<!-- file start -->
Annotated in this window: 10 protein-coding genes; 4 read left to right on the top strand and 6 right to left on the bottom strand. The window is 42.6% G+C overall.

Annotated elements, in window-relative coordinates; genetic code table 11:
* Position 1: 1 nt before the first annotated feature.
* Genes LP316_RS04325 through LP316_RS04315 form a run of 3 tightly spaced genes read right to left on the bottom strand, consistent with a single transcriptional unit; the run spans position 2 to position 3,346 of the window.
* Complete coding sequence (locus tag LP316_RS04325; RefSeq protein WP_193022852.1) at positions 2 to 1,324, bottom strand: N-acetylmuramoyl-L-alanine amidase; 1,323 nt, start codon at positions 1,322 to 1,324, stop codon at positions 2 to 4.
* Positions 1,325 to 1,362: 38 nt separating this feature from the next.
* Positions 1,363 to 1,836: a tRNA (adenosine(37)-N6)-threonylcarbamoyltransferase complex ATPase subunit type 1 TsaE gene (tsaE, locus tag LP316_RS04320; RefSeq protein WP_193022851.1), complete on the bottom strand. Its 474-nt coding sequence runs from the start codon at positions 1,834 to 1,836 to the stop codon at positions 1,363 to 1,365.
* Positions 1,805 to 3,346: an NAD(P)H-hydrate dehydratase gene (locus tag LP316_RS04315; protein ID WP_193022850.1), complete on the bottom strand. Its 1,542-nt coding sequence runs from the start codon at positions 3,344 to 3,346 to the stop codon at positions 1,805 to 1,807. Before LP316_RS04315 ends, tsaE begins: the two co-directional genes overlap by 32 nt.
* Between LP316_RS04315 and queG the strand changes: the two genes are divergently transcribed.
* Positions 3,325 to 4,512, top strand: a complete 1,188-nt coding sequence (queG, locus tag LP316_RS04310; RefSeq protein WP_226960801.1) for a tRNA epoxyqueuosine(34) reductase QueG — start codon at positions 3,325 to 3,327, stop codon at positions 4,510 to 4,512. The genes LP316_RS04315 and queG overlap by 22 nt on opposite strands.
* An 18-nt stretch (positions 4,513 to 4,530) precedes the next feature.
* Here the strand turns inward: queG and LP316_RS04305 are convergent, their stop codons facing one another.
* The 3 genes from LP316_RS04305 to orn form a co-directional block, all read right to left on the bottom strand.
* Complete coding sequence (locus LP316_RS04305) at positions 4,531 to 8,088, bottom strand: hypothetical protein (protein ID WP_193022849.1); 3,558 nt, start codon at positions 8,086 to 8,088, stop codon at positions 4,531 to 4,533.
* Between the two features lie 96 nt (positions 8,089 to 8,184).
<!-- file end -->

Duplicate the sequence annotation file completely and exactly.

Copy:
Annotated in this window: 10 protein-coding genes; 4 read left to right on the top strand and 6 right to left on the bottom strand. The window is 42.6% G+C overall.

Annotated elements, in window-relative coordinates; genetic code table 11:
* Position 1: 1 nt before the first annotated feature.
* Genes LP316_RS04325 through LP316_RS04315 form a run of 3 tightly spaced genes read right to left on the bottom strand, consistent with a single transcriptional unit; the run spans position 2 to position 3,346 of the window.
* Complete coding sequence (locus tag LP316_RS04325; RefSeq protein WP_193022852.1) at positions 2 to 1,324, bottom strand: N-acetylmuramoyl-L-alanine amidase; 1,323 nt, start codon at positions 1,322 to 1,324, stop codon at positions 2 to 4.
* Positions 1,325 to 1,362: 38 nt separating this feature from the next.
* Positions 1,363 to 1,836: a tRNA (adenosine(37)-N6)-threonylcarbamoyltransferase complex ATPase subunit type 1 TsaE gene (tsaE, locus tag LP316_RS04320; RefSeq protein WP_193022851.1), complete on the bottom strand. Its 474-nt coding sequence runs from the start codon at positions 1,834 to 1,836 to the stop codon at positions 1,363 to 1,365.
* Positions 1,805 to 3,346: an NAD(P)H-hydrate dehydratase gene (locus tag LP316_RS04315; protein ID WP_193022850.1), complete on the bottom strand. Its 1,542-nt coding sequence runs from the start codon at positions 3,344 to 3,346 to the stop codon at positions 1,805 to 1,807. Before LP316_RS04315 ends, tsaE begins: the two co-directional genes overlap by 32 nt.
* Between LP316_RS04315 and queG the strand changes: the two genes are divergently transcribed.
* Positions 3,325 to 4,512, top strand: a complete 1,188-nt coding sequence (queG, locus tag LP316_RS04310; RefSeq protein WP_226960801.1) for a tRNA epoxyqueuosine(34) reductase QueG — start codon at positions 3,325 to 3,327, stop codon at positions 4,510 to 4,512. The genes LP316_RS04315 and queG overlap by 22 nt on opposite strands.
* An 18-nt stretch (positions 4,513 to 4,530) precedes the next feature.
* Here the strand turns inward: queG and LP316_RS04305 are convergent, their stop codons facing one another.
* The 3 genes from LP316_RS04305 to orn form a co-directional block, all read right to left on the bottom strand.
* Complete coding sequence (locus LP316_RS04305) at positions 4,531 to 8,088, bottom strand: hypothetical protein (protein ID WP_193022849.1); 3,558 nt, start codon at positions 8,086 to 8,088, stop codon at positions 4,531 to 4,533.
* Between the two features lie 96 nt (positions 8,089 to 8,184).